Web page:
Retail

CVS’ Service-Focused Future

CVS Eyes Concept Stores Amid Planned Aetna Deal

Within the next week or so, CVS’s planned acquisition of Aetna is expected to close, pairing the nation’s largest pharmacy chain and the nation’s fifth-largest health insurer under a single banner.

The move, according to CVS CEO Larry Merlo, will change the face of the CVS brand going forward, as it moves to take a more active and avid approach to influencing better health outcomes while at the same time reducing healthcare costs across the board.

On an earnings call last week, Merlo told investors that the combined firm will exceed its initial projected two-year $750 million cost savings.  Those cost savings, he noted, will come by synergies that will allow corporate expenses and operational costs to be lowered. More important, though, the combined entity, according to Merlo, will be able to bring down medical costs by pushing new programs dedicated to medication-adherence programs and pushing patients to lower-cost sites of care than costly emergency rooms.

Merlos called out CVS’s 2014 $2.1 billion acquisition of Coram, a retail pharmacy chain that specializes in infusion services in home-based and outpatient settings. Currently it serves nearly 45,000 patients annually, from more than 90 locations nationwide including retail infusion sites and five CVS Pharmacies.

Moreover, he noted, over the long term, CVS-Aetna will be able to better assist in the management of chronic conditions — such as diabetes, cardiovascular disease, hypertension and asthma — by integrating CVS pharmacy and Aetna medical claims data to better find and fix gaps in chronic condition management.

“Remaking the consumer experience will be an increasingly important competitive differentiator and we are hard at work creating a plan to differentiate CVS Health in these patient journeys with the goal of making them simpler and more personalized, while making care more accessible,” Merlo said on the call.

To make all of these new offerings, the new care models described by Merlo will get their first public test drive via CVS’s new concept “health hub” store set to open in early 2019.

The goal is to offer up “new services to better address the cost-quality-access challenges of consumers and identify the most effective and scalable solutions, so they can be rolled out more broadly across our footprint,” Merlo said.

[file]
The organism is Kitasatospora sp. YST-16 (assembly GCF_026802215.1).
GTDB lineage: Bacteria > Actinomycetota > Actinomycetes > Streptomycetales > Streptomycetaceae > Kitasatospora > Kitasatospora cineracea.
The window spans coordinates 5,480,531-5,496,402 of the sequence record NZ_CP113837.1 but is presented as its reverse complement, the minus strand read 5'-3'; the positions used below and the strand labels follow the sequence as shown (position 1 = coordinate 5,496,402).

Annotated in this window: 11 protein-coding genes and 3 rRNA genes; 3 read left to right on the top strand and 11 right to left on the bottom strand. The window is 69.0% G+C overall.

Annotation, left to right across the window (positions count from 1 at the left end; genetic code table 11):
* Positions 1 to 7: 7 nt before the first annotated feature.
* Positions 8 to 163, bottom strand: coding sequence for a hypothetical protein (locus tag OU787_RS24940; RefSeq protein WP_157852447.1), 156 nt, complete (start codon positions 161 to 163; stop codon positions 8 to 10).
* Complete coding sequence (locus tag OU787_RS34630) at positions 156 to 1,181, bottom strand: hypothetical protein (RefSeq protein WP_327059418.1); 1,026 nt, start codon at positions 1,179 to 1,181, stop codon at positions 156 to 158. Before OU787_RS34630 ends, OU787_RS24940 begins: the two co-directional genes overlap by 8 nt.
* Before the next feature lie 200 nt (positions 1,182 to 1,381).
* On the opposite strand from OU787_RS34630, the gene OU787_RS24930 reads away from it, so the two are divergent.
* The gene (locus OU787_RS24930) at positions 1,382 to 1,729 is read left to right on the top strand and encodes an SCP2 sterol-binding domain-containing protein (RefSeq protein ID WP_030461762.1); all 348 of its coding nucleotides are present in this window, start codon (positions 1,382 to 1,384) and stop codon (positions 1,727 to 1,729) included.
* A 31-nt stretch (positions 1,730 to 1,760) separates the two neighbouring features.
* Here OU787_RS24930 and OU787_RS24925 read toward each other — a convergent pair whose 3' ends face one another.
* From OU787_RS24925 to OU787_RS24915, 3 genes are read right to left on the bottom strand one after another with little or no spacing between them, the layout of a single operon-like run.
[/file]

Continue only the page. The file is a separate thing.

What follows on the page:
And that footprint is very large: there are 9,800 CVS locations in the United States, and Aetna has well over 20 million members insured by its policies.

And CVS — though obviously thinking first about those Aetna customers — as this point says that its newly redesigned, more healthcare-focused and service-focused vision going forward is for more than just Aetna members. The brand envisions someday being a wellness platform that will be inviting to the patients of firms that will soon be CVS Health’s direct competitors. The long-term business strategy, according to Merlo, is to build out an open platform model that can be used by a range of different health plan partners.

Coming out of the call — and the health hub announcement — the question remaining among many analysts was whether CVS will expand its MinuteClinic model into a full-service primary and urgent care model to treat routine conditions. That would push CVS-Aetna into direct competition with UnitedHealth and Walgreens, which have already opened the MedExpress urgent care unit.

It also remains to be seen how and when CVS will expand its CarePass program, currently being piloted in Boston. The new offering allows customers access to free delivery on prescriptions and online purchases, among other perks like access to a pharmacy helpline, a 20 percent discount on CVS-branded products and a $10 coupon each month.

The membership costs $48 a year or $5 a month — lower than what Amazon charges for its Prime membership service. An important distinction, as Amazon has recently vastly expanded its competitive efforts in the field of healthcare and services, particularly with its recent  acquisition of digital pharmacy startup PillPack. CVS still has the ability to do something Amazon cannot — notably bundle prescription drugs with regular, everyday-type items and a much lower buy-in price. But Prime it self is a larger bundled offering that includes a host of other services like two-day delivery and media streaming among other things — making it not exactly an-apples-to-apples comparison.

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